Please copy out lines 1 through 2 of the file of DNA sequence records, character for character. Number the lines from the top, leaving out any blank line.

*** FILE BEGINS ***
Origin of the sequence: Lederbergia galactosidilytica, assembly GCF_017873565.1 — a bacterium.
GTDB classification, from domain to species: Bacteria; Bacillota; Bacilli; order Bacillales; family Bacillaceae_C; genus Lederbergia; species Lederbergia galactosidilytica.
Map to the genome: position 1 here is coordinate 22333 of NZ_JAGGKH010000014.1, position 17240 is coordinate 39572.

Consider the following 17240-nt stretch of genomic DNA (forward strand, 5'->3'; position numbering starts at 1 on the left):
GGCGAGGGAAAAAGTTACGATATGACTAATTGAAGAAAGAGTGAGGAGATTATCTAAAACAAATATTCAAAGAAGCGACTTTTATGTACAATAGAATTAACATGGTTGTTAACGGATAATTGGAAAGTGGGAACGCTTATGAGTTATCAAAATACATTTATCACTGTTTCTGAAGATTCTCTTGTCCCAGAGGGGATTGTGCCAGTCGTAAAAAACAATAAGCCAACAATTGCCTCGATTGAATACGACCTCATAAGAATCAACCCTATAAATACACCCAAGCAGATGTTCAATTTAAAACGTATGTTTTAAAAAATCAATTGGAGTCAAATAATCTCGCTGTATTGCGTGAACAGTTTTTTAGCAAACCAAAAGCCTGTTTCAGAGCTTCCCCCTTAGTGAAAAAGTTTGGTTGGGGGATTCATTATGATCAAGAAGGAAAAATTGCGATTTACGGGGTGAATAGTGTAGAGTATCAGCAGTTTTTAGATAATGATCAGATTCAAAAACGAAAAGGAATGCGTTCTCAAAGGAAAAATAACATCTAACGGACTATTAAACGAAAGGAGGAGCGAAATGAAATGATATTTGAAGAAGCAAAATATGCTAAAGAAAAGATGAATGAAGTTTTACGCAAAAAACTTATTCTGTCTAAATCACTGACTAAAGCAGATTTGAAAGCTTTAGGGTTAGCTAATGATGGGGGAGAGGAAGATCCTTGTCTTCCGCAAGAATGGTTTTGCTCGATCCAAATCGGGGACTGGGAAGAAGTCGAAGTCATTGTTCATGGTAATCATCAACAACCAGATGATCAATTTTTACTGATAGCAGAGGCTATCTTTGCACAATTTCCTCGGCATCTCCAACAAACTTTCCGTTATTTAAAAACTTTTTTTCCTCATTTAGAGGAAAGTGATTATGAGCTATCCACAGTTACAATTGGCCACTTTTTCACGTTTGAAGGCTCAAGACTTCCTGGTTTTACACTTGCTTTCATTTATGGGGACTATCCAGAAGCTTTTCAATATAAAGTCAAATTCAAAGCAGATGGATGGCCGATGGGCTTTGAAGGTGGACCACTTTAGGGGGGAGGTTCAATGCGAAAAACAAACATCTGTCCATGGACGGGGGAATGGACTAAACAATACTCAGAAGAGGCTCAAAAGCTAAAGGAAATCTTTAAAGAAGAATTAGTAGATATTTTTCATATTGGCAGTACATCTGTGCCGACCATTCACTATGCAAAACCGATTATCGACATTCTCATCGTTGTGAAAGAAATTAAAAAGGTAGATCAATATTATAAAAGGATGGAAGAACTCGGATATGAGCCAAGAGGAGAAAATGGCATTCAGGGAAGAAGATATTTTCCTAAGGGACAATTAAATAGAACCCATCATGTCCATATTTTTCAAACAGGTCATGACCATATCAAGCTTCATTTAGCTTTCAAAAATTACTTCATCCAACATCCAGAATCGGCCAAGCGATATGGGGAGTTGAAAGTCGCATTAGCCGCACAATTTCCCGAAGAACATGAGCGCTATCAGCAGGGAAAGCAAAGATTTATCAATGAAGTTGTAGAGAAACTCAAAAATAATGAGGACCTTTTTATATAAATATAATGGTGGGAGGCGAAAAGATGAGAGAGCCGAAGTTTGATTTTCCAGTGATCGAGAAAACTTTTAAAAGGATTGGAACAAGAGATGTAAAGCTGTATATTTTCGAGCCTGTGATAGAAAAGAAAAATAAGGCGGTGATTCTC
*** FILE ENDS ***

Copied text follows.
Origin of the sequence: Lederbergia galactosidilytica, assembly GCF_017873565.1 — a bacterium.
GTDB classification, from domain to species: Bacteria; Bacillota; Bacilli; order Bacillales; family Bacillaceae_C; genus Lederbergia; species Lederbergia galactosidilytica.